We pay heavily for the ever basic necessity short of which our life would otherwise got dragged to a standstill. Studies have been depicting close ties between energy and development. The more abundant and accessible modern energy is, the easier a society develops. No wonder then that development is notoriously snail-pacing in rural Tanzania.
It is estimated that only 15 per cent of the population in Tanzania has access to electricity including about only a third belonging to rural areas. The more electricity is produced in the country the more it is used in urban Tanzania.
Currently, households in urban centres use around half of all the electricity consumed in these centres. Add office buildings to the mix, the amount of electricity consumed becomes tremendous. Wouldn’t it be reasonable then if we could design buildings that produce their own amount of energy they consume?
Well, that is not only a possibility but a reality. A zero energy building (ZEB) also known as zero net energy (ZNE) building or sometimes referred to as net zero energy building (nZEB), is a building with net zero energy consumption. This means that the total amount of energy used by a building on an annual basis is roughly equal to the renewable energy created on the site.
A slight problem in this definition is the scope of the terms ‘on the site’ and ‘annual basis’ as the time frame set. Scholars have been arguing over the term ‘on the site,’ saying it is ambiguous and that it does not portray a clear boundary of the site area. They also believe that net energy consumption should be looked at on a monthly basis so as to understand the dynamics caused by the change in climatic conditions.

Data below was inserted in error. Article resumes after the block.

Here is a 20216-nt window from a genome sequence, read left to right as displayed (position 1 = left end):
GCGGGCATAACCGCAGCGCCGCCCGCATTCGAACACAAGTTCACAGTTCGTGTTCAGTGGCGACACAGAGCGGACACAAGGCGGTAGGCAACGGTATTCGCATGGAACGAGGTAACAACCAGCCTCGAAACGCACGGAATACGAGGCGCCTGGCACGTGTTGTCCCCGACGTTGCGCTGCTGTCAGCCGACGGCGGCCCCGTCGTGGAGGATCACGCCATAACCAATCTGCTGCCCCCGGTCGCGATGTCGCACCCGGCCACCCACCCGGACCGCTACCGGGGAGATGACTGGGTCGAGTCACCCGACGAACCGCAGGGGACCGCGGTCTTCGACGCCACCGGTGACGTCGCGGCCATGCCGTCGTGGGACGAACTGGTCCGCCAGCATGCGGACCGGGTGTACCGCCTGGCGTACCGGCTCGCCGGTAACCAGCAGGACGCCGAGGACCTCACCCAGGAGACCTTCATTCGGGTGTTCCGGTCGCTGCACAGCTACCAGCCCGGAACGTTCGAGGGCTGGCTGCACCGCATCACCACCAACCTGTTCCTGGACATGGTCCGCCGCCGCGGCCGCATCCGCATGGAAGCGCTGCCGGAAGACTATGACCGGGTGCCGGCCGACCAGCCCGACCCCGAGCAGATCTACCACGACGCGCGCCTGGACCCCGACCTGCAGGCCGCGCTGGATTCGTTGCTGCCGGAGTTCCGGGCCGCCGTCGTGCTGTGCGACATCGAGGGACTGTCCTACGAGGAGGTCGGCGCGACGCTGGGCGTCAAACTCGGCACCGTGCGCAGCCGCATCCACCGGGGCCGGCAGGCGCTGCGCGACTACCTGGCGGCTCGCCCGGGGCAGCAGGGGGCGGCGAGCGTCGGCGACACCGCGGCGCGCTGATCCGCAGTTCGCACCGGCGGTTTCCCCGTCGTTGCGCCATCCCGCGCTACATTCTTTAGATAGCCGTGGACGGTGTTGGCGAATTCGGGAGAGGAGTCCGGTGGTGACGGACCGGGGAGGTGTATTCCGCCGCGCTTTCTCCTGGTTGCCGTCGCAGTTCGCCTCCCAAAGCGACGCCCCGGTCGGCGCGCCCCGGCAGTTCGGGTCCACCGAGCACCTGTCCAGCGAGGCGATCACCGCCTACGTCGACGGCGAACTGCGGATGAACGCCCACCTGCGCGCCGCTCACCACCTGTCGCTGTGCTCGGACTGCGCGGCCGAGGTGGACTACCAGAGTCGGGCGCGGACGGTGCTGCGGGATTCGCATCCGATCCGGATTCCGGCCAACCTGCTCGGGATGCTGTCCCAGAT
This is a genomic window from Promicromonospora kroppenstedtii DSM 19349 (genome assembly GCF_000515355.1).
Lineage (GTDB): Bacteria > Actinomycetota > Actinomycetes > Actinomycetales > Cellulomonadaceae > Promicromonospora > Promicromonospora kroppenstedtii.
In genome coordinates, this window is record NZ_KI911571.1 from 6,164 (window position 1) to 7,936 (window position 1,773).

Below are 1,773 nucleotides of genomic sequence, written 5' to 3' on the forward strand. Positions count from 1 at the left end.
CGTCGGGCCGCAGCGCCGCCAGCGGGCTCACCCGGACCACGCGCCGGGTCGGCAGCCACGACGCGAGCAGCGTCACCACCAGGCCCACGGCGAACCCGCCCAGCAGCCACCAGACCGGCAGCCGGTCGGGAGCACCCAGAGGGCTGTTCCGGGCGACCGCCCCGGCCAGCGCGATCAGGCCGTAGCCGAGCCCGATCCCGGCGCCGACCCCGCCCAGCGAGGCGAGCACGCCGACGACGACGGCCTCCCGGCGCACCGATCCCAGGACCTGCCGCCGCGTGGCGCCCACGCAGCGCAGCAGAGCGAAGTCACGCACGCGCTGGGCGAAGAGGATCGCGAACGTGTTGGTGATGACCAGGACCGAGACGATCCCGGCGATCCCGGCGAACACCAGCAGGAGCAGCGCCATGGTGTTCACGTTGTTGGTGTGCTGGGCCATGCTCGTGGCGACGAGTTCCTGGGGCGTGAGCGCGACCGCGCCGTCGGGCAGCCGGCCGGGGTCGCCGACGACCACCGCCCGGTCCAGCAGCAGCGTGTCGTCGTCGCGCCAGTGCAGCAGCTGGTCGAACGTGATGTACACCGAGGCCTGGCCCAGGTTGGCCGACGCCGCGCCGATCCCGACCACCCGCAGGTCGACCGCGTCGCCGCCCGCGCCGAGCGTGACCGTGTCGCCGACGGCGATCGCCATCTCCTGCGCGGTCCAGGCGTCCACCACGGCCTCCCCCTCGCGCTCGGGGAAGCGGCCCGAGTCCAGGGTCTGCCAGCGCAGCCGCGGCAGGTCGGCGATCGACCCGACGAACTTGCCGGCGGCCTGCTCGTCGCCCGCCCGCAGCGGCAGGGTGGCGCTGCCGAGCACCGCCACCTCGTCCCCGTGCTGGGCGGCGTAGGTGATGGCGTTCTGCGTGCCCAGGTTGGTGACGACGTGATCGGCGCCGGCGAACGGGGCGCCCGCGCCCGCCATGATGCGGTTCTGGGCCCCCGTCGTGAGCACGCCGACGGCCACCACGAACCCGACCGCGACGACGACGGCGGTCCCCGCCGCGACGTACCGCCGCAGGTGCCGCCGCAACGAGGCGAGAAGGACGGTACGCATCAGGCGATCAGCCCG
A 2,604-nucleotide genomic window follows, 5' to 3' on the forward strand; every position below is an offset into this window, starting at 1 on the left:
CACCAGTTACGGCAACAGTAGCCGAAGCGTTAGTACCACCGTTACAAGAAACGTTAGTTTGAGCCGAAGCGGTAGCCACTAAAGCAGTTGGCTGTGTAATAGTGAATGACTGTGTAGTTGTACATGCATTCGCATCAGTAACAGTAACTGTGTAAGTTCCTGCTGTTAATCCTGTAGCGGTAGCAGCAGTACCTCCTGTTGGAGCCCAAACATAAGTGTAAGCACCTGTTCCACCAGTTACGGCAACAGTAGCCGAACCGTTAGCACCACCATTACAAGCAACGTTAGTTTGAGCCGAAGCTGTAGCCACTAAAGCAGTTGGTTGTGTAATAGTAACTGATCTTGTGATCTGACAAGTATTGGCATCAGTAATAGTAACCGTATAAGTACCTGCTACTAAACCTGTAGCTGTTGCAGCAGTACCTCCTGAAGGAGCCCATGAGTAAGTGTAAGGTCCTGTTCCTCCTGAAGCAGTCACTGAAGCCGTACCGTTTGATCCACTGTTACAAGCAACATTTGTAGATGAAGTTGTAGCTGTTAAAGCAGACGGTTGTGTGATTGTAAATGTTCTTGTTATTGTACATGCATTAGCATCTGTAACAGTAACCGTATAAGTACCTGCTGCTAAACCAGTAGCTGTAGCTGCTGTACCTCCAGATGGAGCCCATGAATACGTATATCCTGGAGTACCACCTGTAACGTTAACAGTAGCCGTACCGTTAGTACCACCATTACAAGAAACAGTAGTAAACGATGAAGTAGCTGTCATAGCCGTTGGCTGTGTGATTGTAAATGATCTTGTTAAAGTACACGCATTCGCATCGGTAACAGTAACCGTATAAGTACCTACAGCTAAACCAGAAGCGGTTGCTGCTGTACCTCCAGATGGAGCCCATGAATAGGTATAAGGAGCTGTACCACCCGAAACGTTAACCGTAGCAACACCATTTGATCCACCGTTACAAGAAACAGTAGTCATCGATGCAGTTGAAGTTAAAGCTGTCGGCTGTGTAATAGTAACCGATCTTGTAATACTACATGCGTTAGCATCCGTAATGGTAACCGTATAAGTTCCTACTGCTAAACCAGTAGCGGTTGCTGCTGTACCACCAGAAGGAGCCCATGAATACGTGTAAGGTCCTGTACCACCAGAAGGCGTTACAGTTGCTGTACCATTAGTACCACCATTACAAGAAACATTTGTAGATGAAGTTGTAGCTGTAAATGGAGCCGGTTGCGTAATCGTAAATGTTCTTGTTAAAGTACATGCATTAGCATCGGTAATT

However, taking the general and broad meaning, nZEB is typical of East Africa’s reality. A UN-Habitat’s headquarters building in Nairobi proves the notion by virtue of its being an energy-plus building capable of producing more energy than it consumes.
What is the secret behind this huge achievement?
Referring to nZEB definition, designing of a zero energy building consists of two essential parts; integrating renewable energy sources in the building site to produce energy and the designing of the building itself to reduce consumed energy. While both are integrated to function together, we can look at them separately especially in the initial design phase.
It is widely misconceived among both common and professional circles that an energy efficient building is more expensive than a conventional building. However, studies show that the additional cost to build an energy conscious building can vary from 0 per cent to 30 per cent. More often than not, the additional cost is that of renewable energy technologies, such as solar water heaters, solar-PV and energy saving appliances.
The other reason why an eco-building incurs additional cost is because there are very few specialized architects. It is worth mentioning that the operation cost of a green building is very low and the environmental benefits are enormous since their carbon footprint is small.
The designing of the nZEB follows the same principles of passive designing to reduce energy consumption. Issues to be considered involve plot coverage – which should be less than 60 per cent to put allowance for air movement, drainage and day-lighting and building orientation that constitutes of arranging the building in the direction that is affected less by direct sunlight.